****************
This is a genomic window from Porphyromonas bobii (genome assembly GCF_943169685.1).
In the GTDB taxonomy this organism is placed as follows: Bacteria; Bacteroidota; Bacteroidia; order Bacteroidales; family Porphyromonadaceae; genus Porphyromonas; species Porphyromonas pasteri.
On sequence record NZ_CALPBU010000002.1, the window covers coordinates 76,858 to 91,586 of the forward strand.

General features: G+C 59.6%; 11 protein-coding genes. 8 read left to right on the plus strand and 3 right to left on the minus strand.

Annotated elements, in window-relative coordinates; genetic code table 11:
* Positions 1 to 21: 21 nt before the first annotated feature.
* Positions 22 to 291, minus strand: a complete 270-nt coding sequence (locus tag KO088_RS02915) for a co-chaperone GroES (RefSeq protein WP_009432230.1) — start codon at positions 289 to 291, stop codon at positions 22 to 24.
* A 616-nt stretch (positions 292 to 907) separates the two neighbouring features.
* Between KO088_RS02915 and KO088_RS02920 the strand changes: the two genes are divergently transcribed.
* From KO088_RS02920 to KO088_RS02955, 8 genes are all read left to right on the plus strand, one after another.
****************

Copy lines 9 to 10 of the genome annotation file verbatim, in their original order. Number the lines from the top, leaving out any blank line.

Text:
* Between KO088_RS02915 and KO088_RS02920 the strand changes: the two genes are divergently transcribed.
* From KO088_RS02920 to KO088_RS02955, 8 genes are all read left to right on the plus strand, one after another.